And of course, my mom was just adorable during the entire meal. My favorite moment by far was when she turned to me and said “I feel so badly wasting this entire half a lemon. They’re so expensive!” while squeezing said lemon on a plate of caviar, which was accompanied by a glass of Dom Perignon.
Yes mom, it’s the lemon that’s expensive 😉
After lunch and a movie, mom wanted to go back and have a drink at the bar.
We made our way through the nearly-empty business class cabin to the aft of the aircraft, where the bar was packed with business class passengers. There were maybe twenty people in business class in total, and a dozen of them were boisterously enjoying the bar. As the entire compliment of business class consisted of past-middle-aged men, my mom quickly decided that scene was not for her, and we retreated to the first class bar area between the shower suites.
While that area is self-serve, it was nice to be able to stretch our legs in relative quiet.
I was more than ready to sleep at this point (I generally like to acclimate myself to destination time as soon as I board the plane, and it was well-past 2AM in the UAE). The crew cheerfully made up my bed, and I settled in for the night.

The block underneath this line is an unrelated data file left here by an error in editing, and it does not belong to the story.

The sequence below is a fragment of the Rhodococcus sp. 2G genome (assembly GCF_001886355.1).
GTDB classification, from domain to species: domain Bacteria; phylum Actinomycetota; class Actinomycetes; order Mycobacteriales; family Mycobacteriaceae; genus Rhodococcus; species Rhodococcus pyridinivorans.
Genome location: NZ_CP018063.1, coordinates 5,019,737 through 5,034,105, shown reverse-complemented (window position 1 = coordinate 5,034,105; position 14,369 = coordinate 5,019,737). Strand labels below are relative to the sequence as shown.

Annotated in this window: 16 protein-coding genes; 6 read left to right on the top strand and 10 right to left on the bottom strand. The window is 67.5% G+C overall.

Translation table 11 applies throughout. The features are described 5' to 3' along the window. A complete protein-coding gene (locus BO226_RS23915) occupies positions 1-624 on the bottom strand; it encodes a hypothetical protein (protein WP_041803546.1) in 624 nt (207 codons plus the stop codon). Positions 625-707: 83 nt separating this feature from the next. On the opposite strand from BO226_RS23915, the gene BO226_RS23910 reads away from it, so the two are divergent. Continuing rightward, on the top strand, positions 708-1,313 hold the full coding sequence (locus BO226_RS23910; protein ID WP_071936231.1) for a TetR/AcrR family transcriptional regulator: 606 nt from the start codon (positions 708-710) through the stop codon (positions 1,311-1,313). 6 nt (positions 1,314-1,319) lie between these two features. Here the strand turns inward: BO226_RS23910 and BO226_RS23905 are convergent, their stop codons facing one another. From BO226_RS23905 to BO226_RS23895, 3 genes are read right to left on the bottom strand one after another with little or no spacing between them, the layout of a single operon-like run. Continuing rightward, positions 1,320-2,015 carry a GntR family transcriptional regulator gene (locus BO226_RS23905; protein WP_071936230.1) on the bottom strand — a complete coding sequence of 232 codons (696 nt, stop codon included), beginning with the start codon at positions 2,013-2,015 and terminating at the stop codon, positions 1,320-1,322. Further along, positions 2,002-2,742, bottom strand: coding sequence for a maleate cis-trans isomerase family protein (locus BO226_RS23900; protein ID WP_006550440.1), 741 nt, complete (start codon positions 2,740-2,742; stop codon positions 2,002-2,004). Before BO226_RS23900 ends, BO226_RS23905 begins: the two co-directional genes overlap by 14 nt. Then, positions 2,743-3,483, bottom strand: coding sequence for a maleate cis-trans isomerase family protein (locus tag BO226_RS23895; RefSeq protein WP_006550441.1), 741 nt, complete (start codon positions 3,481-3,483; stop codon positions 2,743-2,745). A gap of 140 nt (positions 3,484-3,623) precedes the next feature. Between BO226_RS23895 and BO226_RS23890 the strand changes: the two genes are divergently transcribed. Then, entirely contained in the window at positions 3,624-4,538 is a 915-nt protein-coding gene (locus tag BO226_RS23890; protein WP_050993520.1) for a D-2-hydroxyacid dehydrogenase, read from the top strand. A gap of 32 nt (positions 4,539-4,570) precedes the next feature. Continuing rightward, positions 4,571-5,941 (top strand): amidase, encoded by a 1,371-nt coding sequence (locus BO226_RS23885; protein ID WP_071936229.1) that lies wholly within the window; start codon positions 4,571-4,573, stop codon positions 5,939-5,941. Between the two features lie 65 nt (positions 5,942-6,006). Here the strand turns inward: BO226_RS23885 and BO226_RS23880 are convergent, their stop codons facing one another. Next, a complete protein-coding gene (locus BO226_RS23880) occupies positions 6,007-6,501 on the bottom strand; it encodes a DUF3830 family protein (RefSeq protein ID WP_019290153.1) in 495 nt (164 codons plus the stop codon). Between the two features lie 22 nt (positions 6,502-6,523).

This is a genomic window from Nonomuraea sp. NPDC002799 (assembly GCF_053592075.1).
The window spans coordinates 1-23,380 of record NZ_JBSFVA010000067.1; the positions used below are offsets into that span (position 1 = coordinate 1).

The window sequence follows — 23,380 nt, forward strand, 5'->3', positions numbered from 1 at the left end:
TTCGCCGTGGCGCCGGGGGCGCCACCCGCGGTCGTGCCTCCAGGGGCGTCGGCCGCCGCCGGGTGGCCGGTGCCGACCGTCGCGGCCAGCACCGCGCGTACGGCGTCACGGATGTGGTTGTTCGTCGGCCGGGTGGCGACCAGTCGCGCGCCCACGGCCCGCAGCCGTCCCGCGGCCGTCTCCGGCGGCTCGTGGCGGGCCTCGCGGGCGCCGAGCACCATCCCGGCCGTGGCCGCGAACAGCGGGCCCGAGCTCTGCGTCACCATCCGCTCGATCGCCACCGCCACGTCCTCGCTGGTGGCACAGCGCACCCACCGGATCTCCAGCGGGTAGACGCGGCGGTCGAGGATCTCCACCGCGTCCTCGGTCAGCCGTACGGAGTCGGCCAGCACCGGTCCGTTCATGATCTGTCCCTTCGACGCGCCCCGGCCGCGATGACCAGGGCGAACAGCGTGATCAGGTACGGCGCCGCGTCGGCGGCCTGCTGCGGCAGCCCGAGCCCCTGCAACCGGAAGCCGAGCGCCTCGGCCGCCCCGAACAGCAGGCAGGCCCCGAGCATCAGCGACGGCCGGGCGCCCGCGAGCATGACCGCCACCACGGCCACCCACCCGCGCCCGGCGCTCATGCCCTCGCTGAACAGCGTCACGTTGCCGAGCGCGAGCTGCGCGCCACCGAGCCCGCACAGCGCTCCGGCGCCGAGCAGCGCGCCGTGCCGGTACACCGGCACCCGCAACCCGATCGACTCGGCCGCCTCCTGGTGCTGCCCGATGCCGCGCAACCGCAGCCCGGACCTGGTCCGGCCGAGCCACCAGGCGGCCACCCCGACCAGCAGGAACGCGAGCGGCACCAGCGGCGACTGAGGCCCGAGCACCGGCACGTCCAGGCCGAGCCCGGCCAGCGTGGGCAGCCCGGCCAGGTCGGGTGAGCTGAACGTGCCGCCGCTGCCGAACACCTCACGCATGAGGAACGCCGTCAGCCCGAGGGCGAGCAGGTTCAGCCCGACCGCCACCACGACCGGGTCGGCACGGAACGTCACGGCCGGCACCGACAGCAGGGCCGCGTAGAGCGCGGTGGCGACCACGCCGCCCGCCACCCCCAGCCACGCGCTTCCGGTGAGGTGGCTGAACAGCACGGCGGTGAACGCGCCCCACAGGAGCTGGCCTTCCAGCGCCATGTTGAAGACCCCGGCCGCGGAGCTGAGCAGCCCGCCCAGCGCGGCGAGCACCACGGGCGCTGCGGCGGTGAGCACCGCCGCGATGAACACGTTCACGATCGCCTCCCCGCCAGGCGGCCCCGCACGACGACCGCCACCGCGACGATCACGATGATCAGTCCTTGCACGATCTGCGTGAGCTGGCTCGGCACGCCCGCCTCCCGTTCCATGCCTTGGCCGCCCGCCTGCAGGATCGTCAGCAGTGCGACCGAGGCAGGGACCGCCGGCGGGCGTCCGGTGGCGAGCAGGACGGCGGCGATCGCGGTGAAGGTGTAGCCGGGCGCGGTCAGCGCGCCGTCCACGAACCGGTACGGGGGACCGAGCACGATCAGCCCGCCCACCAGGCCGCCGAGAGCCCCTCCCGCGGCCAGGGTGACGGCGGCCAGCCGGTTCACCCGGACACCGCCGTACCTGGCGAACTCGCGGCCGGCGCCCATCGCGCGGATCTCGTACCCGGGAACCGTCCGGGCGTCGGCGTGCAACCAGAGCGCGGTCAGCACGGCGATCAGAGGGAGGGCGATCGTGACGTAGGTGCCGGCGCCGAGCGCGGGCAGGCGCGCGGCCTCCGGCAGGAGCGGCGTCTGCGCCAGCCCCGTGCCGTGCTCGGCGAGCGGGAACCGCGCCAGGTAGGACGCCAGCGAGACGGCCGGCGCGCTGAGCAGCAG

This is as good a point as any to mention my second Emirates First Tip: if you are flying a low-occupancy route like Dallas > Dubai, you may want to ask the crew to turn off the IFE and lamps in the empty suites. This isn’t standard practice, but if you are at all light sensitive, this will be enough light to be disruptive. Even with eyeshades. After about an hour of trying to figure out why I couldn’t fall asleep I got up and turned all the excess lights off, and then promptly conked out.